How to edit your Aquarium photos
Editing photos is a very popular method of both correction and enhancement. It has only officially become available publicly recently due to programs like Photoshop and window’s editor. Editing your photos can make a huge difference in what the end result looks like, it is nice to have the photos replicate what we see with our own eyes and not what the camera perceives. It will also spice up the colour and definition making for something truly spectacular.
First of all you will need an editing software program, there are countless free examples on the web, but I use Adobe Photoshop because it is truly amazing. For those who have little communication with technology or do not often edit photo’s, windows vista comes with a basic photo editing program that can be accessed when you view photos.
Below are the major steps that you should be able to follow in any program:
- Open the photo in the editing software, be sure to scale it to the right size before you begin, allowing you to see the whole picture.
- From here you want to look at image adjustments, (photoshop, click image > adjustments > brightness/contrast) the first and most useful if brightness and contrast. Contrast is a photographers best friend, be sure to raise this enough until the photo has more depth, don’t push it up too high that the picture looks fake but just enough until it suites.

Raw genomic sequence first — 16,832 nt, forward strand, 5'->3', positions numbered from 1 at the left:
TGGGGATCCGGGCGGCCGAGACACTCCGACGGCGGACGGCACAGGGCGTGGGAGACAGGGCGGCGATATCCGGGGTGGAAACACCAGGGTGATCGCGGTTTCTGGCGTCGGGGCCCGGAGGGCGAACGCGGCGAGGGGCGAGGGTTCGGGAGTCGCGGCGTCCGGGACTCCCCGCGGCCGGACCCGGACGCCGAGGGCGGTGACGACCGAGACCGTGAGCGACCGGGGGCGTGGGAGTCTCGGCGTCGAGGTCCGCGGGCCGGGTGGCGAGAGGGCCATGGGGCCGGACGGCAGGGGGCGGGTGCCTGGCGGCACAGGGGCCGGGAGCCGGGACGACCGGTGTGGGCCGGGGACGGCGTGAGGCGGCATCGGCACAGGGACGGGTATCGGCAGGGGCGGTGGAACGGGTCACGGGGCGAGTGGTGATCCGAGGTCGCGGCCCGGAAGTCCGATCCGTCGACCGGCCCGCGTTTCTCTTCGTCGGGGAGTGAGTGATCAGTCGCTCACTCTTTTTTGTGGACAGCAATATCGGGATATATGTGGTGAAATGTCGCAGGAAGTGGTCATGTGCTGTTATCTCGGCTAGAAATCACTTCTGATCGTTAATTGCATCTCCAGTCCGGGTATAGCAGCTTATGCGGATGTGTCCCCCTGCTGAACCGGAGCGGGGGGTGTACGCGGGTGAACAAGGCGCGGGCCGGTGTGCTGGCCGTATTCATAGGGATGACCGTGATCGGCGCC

- If the picture looks slightly dark or light, adjust this accordingly with the lightness/darkness slider.
- Next you will want to address the colours. Open, Hue/saturation or Colours menu on some programs. The colour temperature or ‘hue’ can be changed mildly to resemble what the original fish or tank looked like. If the picture is slightly dull slide up the saturation bar just a smidge to strengthen the colours.
- Auto functions of most programs will also give you good results. Auto contrast, colour and levels can make a big difference.
- For those with photoshop a great way to increase the sharpness of the image is to use a high pass method. Duplicate the background layer, then click Filter > Other > High Pass... Then choose radius of 10.0 pixels.
- It should turn the image a grey colour, go back to the layers toolbar and select the background copy, then from the dropdown menu just above it choose Hard Light.
- Then decide the opacity, this will choose the sharpness. Anywhere from 20-80% is usually the best. The finished image:
If you havent already, check out this neat article on how to take aquarium & fish photo's.